Ariel Tarr for Flytographer

Slow Food is a convivial & positive kind of activism

Slow Food is such a unique organization to be a part of! While food is the center of our activism, we recognize the political, social, economic and environmental pressures that shape this activism. But... we also do not lose sight of the importance of celebration and of coming together to each and truly enjoy what we consume. 

Carlo Petrini spoke so eloquently on this topic, and I think this rings true for me personally when I think about why I choose to be involved in this food movement, and this movement over any of the others I could choose to participate in! 


Ariel Tarr for Flytographer

Slow Food's strength is a network 

Sometimes, working on our local levels, it is easy to forget that Slow Food is a National & International movement as well! But we truly are - and there is so much power in tapping into our collective network to really leverage change to happen! One member of Slow Food alone will not have all the answers, but by tapping into our membership across the country and across the world in all the different projects & branches of Slow Food we CAN really make a difference.


Youth are the future of Slow Food

For the first time across Canada we had a strong representation from youth members! Several conviviums at College & University campuses have emerged, and their perspective throughout the weekend was extremely valuable. 

It stood out for many of us was how important it will be for younger generations to be connected not only to where to purchase local food, but also skills on how to use it. Many youth are lacking in cooking and food production skills, even very basic ones! Slow Food can play a part in shifting this and helping our future generations become conscious consumers.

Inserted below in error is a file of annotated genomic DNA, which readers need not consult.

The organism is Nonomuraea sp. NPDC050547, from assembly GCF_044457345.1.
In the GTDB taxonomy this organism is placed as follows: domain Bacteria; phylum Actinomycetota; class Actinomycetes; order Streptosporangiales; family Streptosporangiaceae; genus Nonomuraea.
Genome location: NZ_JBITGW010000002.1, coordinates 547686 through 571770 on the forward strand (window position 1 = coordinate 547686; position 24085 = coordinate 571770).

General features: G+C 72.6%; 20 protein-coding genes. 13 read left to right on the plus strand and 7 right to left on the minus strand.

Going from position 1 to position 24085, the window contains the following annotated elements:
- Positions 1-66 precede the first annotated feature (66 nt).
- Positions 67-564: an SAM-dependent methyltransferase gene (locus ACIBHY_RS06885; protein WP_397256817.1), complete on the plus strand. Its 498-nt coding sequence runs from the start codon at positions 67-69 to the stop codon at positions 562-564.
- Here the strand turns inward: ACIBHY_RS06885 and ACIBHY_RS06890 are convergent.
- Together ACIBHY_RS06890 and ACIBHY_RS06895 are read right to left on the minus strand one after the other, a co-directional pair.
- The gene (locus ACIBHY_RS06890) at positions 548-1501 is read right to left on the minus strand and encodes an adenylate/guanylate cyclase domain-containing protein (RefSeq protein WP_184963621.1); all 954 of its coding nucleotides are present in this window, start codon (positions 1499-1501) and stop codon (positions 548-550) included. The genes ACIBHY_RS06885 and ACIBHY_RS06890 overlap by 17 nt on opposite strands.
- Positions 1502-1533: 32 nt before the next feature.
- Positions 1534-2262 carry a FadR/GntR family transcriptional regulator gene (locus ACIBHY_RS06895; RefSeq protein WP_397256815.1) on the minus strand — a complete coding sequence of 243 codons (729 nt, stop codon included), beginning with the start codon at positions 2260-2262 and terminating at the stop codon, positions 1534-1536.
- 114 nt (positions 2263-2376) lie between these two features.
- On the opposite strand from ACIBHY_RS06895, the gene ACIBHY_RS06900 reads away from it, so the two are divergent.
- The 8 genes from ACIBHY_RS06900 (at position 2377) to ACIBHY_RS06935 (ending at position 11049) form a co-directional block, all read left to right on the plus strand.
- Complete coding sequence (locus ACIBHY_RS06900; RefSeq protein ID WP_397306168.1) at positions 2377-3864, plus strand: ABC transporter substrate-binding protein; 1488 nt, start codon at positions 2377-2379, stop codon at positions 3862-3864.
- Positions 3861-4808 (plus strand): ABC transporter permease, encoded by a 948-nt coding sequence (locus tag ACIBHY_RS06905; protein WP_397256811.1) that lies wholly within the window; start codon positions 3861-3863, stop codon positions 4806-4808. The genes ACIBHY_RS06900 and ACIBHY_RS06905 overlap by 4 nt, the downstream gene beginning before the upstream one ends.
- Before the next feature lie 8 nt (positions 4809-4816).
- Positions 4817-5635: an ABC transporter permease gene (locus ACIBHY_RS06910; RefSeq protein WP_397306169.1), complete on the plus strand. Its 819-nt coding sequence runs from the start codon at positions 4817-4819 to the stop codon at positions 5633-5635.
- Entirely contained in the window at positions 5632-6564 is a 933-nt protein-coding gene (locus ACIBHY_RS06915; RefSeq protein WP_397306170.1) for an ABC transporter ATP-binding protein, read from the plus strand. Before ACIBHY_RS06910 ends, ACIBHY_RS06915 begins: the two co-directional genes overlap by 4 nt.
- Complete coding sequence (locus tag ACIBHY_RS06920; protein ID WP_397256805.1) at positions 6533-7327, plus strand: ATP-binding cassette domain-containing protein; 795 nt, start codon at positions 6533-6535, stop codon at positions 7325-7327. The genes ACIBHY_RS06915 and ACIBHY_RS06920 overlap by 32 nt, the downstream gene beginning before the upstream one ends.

Ariel Tarr for Flytographer


Canada's terrior is diverse and delicious


What would a Slow Food event be without some really delicious, really locally-sourced food? It came in suitcases, by Canada Post and by foot... but it came! Here is one night's sample of the diversity of food being produced across our delicious country. 

Terroir is a bit of a foreign term in anglophone parts of Canada, and I know that we use it often in Slow Food with a little bit of explanation needed... but in Quebec the word seemed to be commonly used.  It was so delightful to be surrounded by such a strong food culture. I cannot think of a better place to experience a Slow Food meeting! 

Each course of our dinner was representative of a different regional cuisine of Canada







Top middle - Alberta charcuterie
Middle left - BC Okanagan Sockeye Tartare and Celebration Salad greens
Middle middle - Maritime fish cake in an oyster broth
Middle right - Alberta Bison & Saskatchewan lentils
Bottom left - Ontario cheeses
Bottom middle - A cheese-centric dessert from Quebec






Sunday, April 12, 2015

10 ways to eat local on a budget


We have been bamboozled about the true price of our food. Commodification, subsidies, trade deals and corporate lobbying have made industrial foods less costly than natural foods. While empty calories have gotten cheaper, nutritional value has gotten more expensive. Until our governments support our farmers, fishermen, and primary food producers like they do the multi-national corporations, eating local may present an economic challenge. 

FACT: We spend less of our income on food today than any other time in history. [source]

The politics of eating and the true price of our food is a sad state of affairs… but as part of the Slow Food movement we are more empowered to take charge of the foods we consume than most other people in the world. Yes, these tips do require more time, and more effort. Feeding yourself should, actually, considering how important it is!




Our collective effort does create momentum, don’t ever deny the benefit of even a small action. There are already many voices calling for the governmental action we need to support our local food producers. If the consumer demands good, clean and fair food, then politicians and industry will have to listen.

We won’t be perfect, we never are, but intention can mean a lot when it comes to how you choose to spend your food dollars. Do what you can when you can. 

Benefits of a local food diet:

higher nutritional content
cleaner, bolder flavours
smaller carbon footprint
stimulates a vibrant local economy
more ethical to the animal, the producer & the planet

the cost of not eating local is much too high! 


Brooke Fader is a sommelier, gardener, restaurant-owner, leader of the Slow Food Vancouver Island convivium & active member of the Slow Fish Canada committee.